The horrors of the Holocaust - May this 20th century genocide never again be repeated

For the memory to endure, the International Observatory of Human Rights (IOHR) based in Portugal, decided in fulfilment of its mission and in the scope of human rights to pay a just and well-merited universal tribute to all Holocaust victims. The event took place in Portugal at the Holocaust Museum of Oporto, its target audience being hundreds of students from many different schools, together with their teachers.

This initiative was part of a world solidarity cordon for universal peace and a better world for humanity, under the aegis of the International Observatory of Human Rights and involved very country in the world.

To perpetuate the living memory of this tragic event registering the real and most terrifying crimes in the history of humanity, I myself, as President of the OIHR, delivered the title of this tribute, a symbol that will live on for the coming generations, to Holocaust Museum director Michael Rothwell.

An example of this title will also be delivered to all the Holocaust Museums scattered around the world, as well as to the Anti-Defamation League, given its key role on behalf of persecuted minorities, to B’nai B’rith International, the oldest Jewish organisation in defence of human rights, and to other national and international entities.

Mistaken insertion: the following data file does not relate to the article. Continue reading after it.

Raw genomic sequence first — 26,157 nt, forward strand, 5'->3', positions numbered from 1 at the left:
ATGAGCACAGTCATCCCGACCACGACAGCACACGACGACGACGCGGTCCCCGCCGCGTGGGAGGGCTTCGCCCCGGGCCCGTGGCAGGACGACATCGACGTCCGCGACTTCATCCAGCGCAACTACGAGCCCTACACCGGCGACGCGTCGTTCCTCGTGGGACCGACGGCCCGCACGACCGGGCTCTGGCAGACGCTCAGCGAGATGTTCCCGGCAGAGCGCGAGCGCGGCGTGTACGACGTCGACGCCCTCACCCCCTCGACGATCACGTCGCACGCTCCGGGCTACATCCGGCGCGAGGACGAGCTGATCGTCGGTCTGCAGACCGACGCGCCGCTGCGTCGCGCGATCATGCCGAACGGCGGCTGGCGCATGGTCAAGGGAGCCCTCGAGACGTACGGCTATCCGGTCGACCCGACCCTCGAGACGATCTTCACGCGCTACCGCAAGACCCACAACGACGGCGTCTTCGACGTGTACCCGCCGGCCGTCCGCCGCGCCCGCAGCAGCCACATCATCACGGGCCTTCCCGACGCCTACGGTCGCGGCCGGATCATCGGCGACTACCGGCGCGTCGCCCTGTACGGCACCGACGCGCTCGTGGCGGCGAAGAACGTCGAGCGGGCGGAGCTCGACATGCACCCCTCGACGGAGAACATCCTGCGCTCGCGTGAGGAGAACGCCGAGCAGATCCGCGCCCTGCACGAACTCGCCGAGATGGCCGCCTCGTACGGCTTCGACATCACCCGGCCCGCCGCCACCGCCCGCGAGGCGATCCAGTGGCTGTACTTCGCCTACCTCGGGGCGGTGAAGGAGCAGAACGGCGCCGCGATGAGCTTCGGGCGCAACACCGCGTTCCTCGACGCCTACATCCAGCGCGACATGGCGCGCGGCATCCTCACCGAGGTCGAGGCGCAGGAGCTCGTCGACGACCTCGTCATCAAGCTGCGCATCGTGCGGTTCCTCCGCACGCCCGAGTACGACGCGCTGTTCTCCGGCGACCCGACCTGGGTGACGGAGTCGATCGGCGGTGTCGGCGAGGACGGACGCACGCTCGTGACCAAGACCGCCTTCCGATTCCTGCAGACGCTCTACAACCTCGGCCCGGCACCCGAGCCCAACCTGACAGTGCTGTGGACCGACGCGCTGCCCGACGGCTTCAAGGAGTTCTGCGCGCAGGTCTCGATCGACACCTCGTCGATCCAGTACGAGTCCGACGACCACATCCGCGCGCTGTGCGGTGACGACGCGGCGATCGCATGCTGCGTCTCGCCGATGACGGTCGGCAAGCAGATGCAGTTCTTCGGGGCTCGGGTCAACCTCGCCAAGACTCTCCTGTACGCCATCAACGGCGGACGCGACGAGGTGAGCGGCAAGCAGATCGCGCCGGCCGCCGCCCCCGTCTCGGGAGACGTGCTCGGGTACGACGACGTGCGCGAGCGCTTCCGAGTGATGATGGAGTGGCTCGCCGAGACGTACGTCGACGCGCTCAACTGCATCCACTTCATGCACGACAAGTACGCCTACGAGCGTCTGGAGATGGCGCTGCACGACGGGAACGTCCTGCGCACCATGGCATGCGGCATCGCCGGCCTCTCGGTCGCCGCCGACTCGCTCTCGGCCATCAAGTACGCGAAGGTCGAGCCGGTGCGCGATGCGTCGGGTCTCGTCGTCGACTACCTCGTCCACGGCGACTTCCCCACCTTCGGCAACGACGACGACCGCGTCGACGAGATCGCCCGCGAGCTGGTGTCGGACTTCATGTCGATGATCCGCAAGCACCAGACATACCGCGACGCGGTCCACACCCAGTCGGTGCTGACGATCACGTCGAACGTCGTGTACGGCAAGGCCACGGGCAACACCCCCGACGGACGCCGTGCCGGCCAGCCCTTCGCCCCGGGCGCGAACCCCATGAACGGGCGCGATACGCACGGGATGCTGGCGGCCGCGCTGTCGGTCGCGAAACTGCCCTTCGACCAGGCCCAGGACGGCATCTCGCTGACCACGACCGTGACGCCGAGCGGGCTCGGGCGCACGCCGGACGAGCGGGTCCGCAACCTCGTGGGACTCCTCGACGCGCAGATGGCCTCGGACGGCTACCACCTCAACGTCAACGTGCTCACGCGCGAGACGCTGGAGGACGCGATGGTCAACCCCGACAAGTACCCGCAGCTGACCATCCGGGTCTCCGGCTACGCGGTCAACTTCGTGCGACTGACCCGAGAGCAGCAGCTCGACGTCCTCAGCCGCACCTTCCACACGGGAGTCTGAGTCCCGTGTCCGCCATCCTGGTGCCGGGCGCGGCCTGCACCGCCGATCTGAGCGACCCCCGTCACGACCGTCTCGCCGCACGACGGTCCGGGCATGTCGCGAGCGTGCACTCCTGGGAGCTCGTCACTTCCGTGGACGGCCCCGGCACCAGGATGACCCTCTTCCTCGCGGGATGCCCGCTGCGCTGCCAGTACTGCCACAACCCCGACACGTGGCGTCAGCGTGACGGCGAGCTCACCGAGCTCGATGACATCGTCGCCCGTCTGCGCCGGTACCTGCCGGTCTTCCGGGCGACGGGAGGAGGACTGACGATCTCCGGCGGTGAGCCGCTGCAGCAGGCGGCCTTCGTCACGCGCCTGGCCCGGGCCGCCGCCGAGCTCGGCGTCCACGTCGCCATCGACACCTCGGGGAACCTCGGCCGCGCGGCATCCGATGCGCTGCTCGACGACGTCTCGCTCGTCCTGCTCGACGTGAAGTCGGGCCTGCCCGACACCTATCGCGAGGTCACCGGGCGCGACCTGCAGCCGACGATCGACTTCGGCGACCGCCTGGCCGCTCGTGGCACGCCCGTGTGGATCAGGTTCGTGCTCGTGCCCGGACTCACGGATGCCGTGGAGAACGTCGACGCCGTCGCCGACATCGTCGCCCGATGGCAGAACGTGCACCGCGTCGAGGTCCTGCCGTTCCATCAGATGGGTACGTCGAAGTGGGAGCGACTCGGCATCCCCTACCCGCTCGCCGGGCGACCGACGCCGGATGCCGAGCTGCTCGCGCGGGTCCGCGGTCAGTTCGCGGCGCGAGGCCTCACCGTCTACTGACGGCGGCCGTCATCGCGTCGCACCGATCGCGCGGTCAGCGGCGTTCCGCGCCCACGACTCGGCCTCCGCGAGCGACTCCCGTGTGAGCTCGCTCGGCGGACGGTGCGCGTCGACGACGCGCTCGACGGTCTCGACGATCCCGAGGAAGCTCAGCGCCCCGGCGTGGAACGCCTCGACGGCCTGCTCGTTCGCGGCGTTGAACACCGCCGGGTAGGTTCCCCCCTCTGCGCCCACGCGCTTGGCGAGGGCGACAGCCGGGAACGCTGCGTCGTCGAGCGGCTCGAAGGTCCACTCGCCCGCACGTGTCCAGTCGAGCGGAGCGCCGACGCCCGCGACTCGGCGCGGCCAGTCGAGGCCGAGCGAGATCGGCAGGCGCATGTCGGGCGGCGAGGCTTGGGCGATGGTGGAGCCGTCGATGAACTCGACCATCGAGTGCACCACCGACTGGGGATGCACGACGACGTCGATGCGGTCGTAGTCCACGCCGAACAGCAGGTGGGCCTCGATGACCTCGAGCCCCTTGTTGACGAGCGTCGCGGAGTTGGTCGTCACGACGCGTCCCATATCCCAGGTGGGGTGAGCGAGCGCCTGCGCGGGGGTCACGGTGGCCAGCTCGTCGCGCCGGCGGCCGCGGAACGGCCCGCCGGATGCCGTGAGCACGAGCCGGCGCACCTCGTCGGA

The International Observatory of Human Rights calls on the world to be aware, so that crimes of this nature are never again repeated. These crimes against humanity represented the terrible mass murder of an incalculable number of human beings (men, women and children). In the case of the Jews, this was made worse by the existence of an industrial and scientific action plan that in an ideal situation would have embraced the whole world, even those territories not yet occupied by the Nazis.

The activity of the extermination units set up to murder the Jews was so inhuman and cruel that many of the men who actually carried out the shooting were affected by severe psychological problems during the “massacre”, whose real dimension was only known later and only then horrified the world.

Given its nature, the International Observatory of Human Rights discriminates against no one based on ethnicity, age, sex, race, place of origin, social or religious provenance, political or ideological convictions. It fights for a better world and hopes that all human beings who defend the dignity of human persons should vehemently repudiate antisemitism, expressed in the hate and prejudices reflected in hostile actions against the Jewish people.